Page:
For the 2014 annual celebration, the Administration on Community Living (ACL) wisely chose to spotlight injury prevention among our nation’s seniors, including falls; fire, motor vehicle, and consumer product safety; improper use of medicine; and more.
The National Council on Aging (NCOA) and our partners in the Falls Free® Initiative are putting a special emphasis on how individuals and communities can work together to prevent falls among older adults.
The facts are sobering:
- Every 29 minutes, an older adult dies from a fall.
- Every 15 seconds, an older adult is treated in an emergency room for a fall-related injury.
- Most fractures among older adults are caused by falls, which are the most common and costly type of nonfatal injuries, costing $17 billion annually.
- Falls are the most common cause of traumatic brain injuries, which account for 50% of fatal falls among seniors.
Falls have a high cost for seniors’ quality of life—and for our nation’s budget. In 2011,
- $36.4 billion in direct medical costs were spent treating older adults for the effects of falls,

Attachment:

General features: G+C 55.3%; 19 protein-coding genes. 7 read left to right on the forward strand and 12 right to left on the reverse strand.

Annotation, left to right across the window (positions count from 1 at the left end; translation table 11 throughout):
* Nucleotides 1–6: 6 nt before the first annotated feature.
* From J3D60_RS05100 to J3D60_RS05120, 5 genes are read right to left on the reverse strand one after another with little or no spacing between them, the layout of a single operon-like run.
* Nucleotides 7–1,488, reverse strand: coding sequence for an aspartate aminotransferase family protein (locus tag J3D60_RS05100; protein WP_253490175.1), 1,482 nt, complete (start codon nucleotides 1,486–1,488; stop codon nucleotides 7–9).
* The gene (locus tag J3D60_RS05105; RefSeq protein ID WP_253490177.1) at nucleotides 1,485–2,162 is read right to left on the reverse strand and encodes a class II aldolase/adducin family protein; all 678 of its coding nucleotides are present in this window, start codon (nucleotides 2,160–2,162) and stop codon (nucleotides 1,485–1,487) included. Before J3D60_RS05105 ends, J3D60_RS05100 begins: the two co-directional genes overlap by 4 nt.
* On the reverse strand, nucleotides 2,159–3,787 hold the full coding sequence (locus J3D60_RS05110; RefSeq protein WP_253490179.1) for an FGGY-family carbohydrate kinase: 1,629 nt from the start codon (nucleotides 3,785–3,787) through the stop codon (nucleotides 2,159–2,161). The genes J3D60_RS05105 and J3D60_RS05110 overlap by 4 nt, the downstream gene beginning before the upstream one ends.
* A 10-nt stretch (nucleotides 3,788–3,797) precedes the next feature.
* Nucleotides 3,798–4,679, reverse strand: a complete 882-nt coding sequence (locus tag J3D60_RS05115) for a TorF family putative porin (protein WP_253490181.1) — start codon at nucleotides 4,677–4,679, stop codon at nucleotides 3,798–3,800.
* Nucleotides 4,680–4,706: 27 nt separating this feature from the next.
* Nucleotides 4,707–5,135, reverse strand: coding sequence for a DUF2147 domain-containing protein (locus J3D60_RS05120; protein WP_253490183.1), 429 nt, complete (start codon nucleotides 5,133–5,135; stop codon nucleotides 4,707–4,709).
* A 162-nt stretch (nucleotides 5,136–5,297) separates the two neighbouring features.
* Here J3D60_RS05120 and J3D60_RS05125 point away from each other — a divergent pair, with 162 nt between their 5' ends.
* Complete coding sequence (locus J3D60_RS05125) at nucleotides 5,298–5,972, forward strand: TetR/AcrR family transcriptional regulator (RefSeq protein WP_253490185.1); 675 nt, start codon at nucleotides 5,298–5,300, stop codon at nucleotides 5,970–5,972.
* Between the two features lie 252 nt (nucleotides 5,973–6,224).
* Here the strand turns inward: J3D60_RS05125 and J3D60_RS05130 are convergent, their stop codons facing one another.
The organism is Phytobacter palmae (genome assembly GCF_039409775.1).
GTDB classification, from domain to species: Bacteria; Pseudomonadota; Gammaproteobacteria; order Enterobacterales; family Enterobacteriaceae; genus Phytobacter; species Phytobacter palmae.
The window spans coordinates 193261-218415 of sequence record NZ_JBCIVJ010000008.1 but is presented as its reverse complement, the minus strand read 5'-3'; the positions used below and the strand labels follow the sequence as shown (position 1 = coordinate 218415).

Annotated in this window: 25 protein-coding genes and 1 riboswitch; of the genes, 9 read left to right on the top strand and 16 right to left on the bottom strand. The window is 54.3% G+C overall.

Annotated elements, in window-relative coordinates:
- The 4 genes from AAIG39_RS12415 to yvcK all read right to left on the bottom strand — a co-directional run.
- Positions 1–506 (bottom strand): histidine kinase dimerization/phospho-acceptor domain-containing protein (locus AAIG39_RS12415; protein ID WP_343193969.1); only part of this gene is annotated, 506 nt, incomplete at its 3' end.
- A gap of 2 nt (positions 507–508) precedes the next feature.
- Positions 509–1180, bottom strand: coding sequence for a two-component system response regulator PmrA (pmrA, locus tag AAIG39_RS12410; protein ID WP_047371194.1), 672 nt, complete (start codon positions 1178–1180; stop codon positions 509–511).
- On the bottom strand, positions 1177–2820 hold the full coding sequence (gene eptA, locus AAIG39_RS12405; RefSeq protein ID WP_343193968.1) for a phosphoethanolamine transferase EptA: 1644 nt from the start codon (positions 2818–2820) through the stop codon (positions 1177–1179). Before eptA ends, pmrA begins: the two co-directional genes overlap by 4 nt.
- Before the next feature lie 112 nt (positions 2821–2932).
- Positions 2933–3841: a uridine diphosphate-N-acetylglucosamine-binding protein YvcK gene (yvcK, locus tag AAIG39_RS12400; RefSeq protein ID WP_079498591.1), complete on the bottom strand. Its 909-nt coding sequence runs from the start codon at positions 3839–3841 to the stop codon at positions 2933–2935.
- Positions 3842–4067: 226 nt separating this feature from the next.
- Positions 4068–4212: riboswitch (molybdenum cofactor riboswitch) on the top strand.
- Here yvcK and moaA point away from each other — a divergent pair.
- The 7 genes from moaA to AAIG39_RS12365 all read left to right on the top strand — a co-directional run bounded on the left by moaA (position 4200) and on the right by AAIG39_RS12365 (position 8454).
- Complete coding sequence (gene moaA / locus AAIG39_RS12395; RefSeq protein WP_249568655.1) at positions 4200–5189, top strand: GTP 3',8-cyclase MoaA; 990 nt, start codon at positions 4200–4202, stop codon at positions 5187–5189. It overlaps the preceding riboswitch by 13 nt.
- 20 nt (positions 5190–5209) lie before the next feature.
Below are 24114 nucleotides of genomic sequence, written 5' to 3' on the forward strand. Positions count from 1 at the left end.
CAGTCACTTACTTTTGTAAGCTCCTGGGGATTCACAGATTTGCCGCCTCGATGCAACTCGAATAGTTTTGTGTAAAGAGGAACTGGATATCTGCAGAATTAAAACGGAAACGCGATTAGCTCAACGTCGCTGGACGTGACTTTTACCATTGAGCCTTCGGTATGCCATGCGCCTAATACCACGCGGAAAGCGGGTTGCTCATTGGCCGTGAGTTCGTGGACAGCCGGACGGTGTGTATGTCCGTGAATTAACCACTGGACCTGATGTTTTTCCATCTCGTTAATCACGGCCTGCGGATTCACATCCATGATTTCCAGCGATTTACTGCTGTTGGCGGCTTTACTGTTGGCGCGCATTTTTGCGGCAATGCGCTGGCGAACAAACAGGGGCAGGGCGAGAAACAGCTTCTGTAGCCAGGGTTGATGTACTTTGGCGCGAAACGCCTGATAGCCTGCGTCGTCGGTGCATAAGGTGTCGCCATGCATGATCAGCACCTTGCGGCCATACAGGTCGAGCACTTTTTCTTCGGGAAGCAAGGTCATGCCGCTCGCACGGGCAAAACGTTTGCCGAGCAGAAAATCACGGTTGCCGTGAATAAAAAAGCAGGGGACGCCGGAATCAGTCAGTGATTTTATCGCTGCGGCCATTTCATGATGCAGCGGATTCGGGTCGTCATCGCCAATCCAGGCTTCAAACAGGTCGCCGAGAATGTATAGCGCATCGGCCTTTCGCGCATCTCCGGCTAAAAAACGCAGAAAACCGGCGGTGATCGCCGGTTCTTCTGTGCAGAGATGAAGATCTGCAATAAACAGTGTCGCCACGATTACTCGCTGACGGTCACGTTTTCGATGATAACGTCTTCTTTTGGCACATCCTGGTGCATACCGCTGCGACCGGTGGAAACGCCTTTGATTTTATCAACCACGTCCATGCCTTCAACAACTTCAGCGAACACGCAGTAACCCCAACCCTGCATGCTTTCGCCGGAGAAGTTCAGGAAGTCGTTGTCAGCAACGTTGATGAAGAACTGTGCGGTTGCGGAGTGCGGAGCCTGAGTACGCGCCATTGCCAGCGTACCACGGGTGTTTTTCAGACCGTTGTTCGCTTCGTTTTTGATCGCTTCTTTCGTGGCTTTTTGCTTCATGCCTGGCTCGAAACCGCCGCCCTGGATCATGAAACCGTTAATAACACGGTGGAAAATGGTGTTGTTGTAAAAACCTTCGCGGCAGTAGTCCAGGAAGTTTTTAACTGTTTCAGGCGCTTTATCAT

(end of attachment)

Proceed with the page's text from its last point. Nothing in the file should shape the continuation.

- An estimated 78% of these costs were paid for by Medicare, and
- Medicare costs in the first year after a fall averaged $12,150–$18,009.
With baby boomers marching toward Medicare, these numbers must change. If we cannot stem the rate of increase in falls, it is projected that the cost in 2020 would be $61.6 billion, including Medicare costs estimated at about $48 billion.
The good news is that falls among seniors are often preventable. Evidence-based falls prevention programs offer promising directions for simple, cost-effective interventions through reducing known fall risk factors, offering treatments that promote behavior change, and leveraging networks to link clinical treatment and community-based services.
Randomized controlled trials of several programs have clearly demonstrated a reduction in falls. Compared with controls,
- Tai Chi: Moving for Better Balance reduced falls by 55%,
- Stepping On reduced falls by 30%, and
- Otago Exercise Program reduced falls by 35%.
These programs also saved money. A November 2013 Centers for Medicare & Medicaid Services Evaluation of Community-Based Wellness and Prevention Programs found that participation in the Matter of Balance falls management program was associated with a $938 annual decrease in medical costs per participant. Tai Chi: Moving for Better Balance demonstrated that for every $1 invested in the program, $1.60 is saved in direct medical costs.
See the complete article at the Altarum Institute website.